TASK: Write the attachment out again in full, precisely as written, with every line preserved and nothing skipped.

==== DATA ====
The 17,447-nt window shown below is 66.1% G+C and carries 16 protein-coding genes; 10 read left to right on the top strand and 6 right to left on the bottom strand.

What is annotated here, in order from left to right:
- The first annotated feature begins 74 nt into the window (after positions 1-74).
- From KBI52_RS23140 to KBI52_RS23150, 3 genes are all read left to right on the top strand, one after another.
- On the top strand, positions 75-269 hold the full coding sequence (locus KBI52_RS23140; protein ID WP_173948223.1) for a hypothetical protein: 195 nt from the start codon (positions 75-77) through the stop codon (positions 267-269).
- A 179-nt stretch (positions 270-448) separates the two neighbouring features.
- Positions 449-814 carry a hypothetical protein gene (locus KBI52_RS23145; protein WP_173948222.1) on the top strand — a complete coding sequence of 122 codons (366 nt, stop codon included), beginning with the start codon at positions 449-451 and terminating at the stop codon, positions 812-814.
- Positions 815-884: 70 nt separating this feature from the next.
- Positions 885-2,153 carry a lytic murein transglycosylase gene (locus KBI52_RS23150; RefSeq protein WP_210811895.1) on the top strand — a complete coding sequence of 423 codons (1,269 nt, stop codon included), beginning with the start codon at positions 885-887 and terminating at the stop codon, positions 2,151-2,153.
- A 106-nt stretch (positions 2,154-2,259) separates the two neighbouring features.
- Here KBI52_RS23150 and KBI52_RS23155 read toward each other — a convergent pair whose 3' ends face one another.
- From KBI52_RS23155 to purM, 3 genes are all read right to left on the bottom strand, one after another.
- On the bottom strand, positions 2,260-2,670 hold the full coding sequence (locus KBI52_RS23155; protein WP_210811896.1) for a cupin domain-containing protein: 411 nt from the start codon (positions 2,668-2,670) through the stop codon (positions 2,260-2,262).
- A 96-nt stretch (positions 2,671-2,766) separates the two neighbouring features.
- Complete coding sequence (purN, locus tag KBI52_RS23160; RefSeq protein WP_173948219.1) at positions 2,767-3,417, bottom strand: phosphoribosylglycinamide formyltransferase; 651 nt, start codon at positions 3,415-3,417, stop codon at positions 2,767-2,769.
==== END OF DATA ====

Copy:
The 17,447-nt window shown below is 66.1% G+C and carries 16 protein-coding genes; 10 read left to right on the top strand and 6 right to left on the bottom strand.

What is annotated here, in order from left to right:
- The first annotated feature begins 74 nt into the window (after positions 1-74).
- From KBI52_RS23140 to KBI52_RS23150, 3 genes are all read left to right on the top strand, one after another.
- On the top strand, positions 75-269 hold the full coding sequence (locus KBI52_RS23140; protein ID WP_173948223.1) for a hypothetical protein: 195 nt from the start codon (positions 75-77) through the stop codon (positions 267-269).
- A 179-nt stretch (positions 270-448) separates the two neighbouring features.
- Positions 449-814 carry a hypothetical protein gene (locus KBI52_RS23145; protein WP_173948222.1) on the top strand — a complete coding sequence of 122 codons (366 nt, stop codon included), beginning with the start codon at positions 449-451 and terminating at the stop codon, positions 812-814.
- Positions 815-884: 70 nt separating this feature from the next.
- Positions 885-2,153 carry a lytic murein transglycosylase gene (locus KBI52_RS23150; RefSeq protein WP_210811895.1) on the top strand — a complete coding sequence of 423 codons (1,269 nt, stop codon included), beginning with the start codon at positions 885-887 and terminating at the stop codon, positions 2,151-2,153.
- A 106-nt stretch (positions 2,154-2,259) separates the two neighbouring features.
- Here KBI52_RS23150 and KBI52_RS23155 read toward each other — a convergent pair whose 3' ends face one another.
- From KBI52_RS23155 to purM, 3 genes are all read right to left on the bottom strand, one after another.
- On the bottom strand, positions 2,260-2,670 hold the full coding sequence (locus KBI52_RS23155; protein WP_210811896.1) for a cupin domain-containing protein: 411 nt from the start codon (positions 2,668-2,670) through the stop codon (positions 2,260-2,262).
- A 96-nt stretch (positions 2,671-2,766) separates the two neighbouring features.
- Complete coding sequence (purN, locus tag KBI52_RS23160; RefSeq protein WP_173948219.1) at positions 2,767-3,417, bottom strand: phosphoribosylglycinamide formyltransferase; 651 nt, start codon at positions 3,415-3,417, stop codon at positions 2,767-2,769.